If current forecasts turn out to be accurate, 2007 could be remembered as a year of extraordinary growth in the global cruise business. According to the Cruise Lines International Association (CLIA), this year could see 12.62 million passengers setting sail, which would represent an increase of around half a million over figures for 2006.

If this estimated growth proves correct, it will represent a 4.1% rise year-on-year, which would show the industry as extremely healthy. The CLIA further predicts that the majority of those passengers, approximately 10.6 million, will originate from North America.

These passengers, therefore, will have a significant bearing on how the industry performs during the year, and which destinations will benefit from the surge of interest in cruise holidays.

Part of this growth is due to cruise lines’ ability to innovate in terms of itineraries and on-board services. It is also due, in part, to the sizeable increase in capacity of the world’s cruise fleets, with 12 new ships due to come into service, adding over 22,000 beds. Obviously, there is a need for this extra capacity, but it may favour certain regions more than others, as the increased interest will not be spread evenly between all destinations.


It appears that Europe is among the regions likely to benefit most. Figures from the European Cruise Council for 2005 suggest that destinations in this region have been growing in popularity for the last three years. From 2004 to 2005, for example, the number of passengers travelling to Northern Europe rose by 16%, while for the Mediterranean and the Atlantic Islands the volume of business rose by 24%. For the same period, however, the number of passengers travelling to the Caribbean and other
destinations fell by 6%. These trends may well deepen in 2007.

The CLIA notes that Europe is capturing some 20% of the cruise market, though it remains behind the Caribbean in terms of its appeal. However, the gap is closing. More cruise lines are choosing European destinations for their itineraries, which are proving especially appealing to families

In the last quarter of 2006, Pier Luigi Foschi, chairman of the European Cruise Council, stated at the Seatrade Europe Conference in Naples that growth in the European cruise market was likely to happen quickly in the next few years. By 2010 he predicted that the number of Europeans taking cruises would jump by as much as 50% to 4.5 million, and that European destinations would become more popular as more of those passengers choose to take cruises closer to home.

“By 2010 it is predicted that the number of Europeans taking cruises would jump by as much as 50% to 4.5 million.”

Furthermore, he expressed a belief that by the end of 2007 some 63 ships would have cruised the Mediterranean, up from 56 ships the previous year.


A number of cruise lines have recently cited diminished interest in Caribbean itineraries, Norwegian Cruise Lines (NCL) among them. According to Colin Veitch, NCL CEO, declining demand for cruises in the region has had a negative impact on the company’s earnings. “Among the reasons for this falling demand is the pressure on the middle-income earners in the USA, where cruise bookings are down as the demographic comes under increasing financial pressure,” he says.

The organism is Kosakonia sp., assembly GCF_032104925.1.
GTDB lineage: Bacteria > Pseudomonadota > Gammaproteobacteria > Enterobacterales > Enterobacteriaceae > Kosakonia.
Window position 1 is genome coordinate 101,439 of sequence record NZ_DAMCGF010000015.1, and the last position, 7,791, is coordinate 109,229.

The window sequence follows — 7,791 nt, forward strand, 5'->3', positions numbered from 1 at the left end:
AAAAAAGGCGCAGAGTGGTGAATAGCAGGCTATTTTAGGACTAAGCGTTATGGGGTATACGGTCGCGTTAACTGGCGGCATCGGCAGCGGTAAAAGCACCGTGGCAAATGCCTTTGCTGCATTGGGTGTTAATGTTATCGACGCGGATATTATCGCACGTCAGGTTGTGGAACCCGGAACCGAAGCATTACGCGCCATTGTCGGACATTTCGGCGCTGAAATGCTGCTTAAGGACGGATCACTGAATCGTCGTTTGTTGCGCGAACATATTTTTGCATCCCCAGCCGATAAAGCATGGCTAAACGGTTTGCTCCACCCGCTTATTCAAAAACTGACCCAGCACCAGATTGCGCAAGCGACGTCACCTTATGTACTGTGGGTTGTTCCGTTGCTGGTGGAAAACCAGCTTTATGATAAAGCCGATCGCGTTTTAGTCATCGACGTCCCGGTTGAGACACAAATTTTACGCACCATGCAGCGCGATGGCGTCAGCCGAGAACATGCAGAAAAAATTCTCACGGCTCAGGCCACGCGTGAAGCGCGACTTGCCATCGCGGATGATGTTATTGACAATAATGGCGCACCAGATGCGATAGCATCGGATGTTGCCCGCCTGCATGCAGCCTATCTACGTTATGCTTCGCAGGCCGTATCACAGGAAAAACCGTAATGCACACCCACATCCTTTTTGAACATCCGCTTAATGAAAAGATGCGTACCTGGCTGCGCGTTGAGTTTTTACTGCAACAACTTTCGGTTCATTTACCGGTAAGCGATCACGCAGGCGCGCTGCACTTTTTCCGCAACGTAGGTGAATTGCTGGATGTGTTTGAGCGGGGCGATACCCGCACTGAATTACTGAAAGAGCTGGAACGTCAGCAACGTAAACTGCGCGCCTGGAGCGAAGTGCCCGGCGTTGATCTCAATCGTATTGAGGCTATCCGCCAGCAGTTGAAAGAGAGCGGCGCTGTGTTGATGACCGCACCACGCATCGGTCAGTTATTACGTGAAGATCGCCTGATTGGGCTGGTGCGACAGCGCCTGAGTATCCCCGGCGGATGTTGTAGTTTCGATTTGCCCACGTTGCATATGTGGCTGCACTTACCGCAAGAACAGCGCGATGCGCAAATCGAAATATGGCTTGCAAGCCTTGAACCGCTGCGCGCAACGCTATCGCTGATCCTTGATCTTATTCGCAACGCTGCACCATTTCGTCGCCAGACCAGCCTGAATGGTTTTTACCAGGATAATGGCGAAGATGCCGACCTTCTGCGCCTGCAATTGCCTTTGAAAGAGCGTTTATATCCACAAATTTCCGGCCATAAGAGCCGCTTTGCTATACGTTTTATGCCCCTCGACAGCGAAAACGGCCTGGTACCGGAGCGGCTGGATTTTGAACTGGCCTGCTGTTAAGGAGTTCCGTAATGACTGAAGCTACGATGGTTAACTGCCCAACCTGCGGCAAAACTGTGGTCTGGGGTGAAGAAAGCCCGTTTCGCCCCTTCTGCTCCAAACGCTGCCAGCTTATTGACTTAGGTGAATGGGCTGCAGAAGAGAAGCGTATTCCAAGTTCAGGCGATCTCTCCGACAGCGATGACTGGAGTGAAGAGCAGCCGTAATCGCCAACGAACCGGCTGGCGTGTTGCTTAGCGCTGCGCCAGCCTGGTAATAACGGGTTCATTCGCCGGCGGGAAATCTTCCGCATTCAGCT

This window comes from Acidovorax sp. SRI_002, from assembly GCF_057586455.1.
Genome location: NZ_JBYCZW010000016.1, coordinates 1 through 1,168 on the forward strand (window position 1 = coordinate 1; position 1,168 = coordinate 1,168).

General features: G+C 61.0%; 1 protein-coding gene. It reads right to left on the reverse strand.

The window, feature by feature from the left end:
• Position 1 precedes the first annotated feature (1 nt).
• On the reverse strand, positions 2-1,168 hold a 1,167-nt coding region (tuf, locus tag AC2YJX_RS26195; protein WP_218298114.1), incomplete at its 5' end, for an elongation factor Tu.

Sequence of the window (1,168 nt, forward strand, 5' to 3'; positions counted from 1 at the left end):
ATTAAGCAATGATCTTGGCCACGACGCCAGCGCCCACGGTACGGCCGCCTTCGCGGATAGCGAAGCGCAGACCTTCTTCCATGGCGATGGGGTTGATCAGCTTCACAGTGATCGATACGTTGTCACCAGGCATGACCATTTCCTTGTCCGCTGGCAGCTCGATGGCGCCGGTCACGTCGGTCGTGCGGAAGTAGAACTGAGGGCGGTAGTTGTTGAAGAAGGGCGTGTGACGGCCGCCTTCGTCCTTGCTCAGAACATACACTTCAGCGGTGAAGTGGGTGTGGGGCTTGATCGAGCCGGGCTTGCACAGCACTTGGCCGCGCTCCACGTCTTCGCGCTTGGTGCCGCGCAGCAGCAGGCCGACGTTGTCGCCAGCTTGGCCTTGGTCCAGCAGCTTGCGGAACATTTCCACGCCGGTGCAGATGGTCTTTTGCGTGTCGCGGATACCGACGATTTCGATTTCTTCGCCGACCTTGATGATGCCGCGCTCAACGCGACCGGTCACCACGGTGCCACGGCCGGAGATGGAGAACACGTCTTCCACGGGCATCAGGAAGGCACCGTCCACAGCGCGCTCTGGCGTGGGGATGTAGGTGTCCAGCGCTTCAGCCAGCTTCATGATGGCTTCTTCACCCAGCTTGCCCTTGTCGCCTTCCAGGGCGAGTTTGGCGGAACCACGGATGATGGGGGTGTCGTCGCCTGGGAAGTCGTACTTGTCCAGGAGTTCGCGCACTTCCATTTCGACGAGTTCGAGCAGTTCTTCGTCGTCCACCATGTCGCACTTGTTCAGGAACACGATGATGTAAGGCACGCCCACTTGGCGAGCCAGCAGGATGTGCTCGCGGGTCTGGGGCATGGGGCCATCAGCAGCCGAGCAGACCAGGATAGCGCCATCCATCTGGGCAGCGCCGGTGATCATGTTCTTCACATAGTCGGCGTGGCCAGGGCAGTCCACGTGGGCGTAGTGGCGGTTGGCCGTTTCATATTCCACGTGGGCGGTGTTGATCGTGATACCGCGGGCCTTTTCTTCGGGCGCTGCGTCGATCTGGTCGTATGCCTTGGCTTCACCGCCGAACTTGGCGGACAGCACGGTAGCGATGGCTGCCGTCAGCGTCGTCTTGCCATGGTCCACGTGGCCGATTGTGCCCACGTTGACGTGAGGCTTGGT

The result may well be falling ticket prices and, in turn, lower earnings for lines operating in the region. NCL follows Carnival and Royal Caribbean International (RCI) in stating that there is weakness in the region’s cruise market and that pricing is, therefore, becoming a more difficult issue to resolve.

Nevertheless, RCI recently posted record net income for the fourth quarter of 2006, showing that the expected impact of the less robust pricing environment in the Caribbean may not necessarily exert the downward pressure on earnings that some have anticipated – there may be other mitigating factors. The Caribbean Tourism Organization (CTO) suggested that the fall in demand was likely the result of seasonal factors. Veitch feels that a recovery might be in the offing, and expects that NCL will move more ships to Caribbean routes later in the year.

Veitch oversaw the unveiling of NCL’s newest vessel, Norwegian Pearl, at the end of 2006. This ship began its life by sailing two seven-night itineraries to the Eastern and Western Caribbean, followed by programmes for the Western and Southern Caribbean in January 2007. Later in the year, Pearl will relocate to Seattle to run itineraries to Alaska until the spring of 2008, when it will return to the Caribbean for five- and nine-night trips.

Pearl’s Western and Southern Caribbean itineraries will take in Cozumel in Mexico, Belize City in Belize, Roseau in Dominica, Bridgetown in Barbados, Castries in St Lucia, St John’s in Antigua, and Tortola in the British Virgin Islands. The changing itinerary later adds stops at Georgetown, Grand Cayman and Samana in the Dominican Republic.


Obviously, NCL feels that it can draw business back to the Caribbean with vessels such as Pearl, and sees a strong future for the region, not only for the industry as a whole, but also for his company. If attractive pricing and the change of season stimulate more interest, then it may be in the late winter and early spring that the industry starts to see a turnaround in customer preferences, and business in the Caribbean starts to grow once more.

For now, it is not possible to say for certain which way future trends will go, but it seems likely that Europe will retain growing levels of interest among cruise passengers for some time to come. As cruise lines continue to innovate and to compete on price on Caribbean routes, both regions could well benefit from the surge in popularity in cruise holidays over the coming years.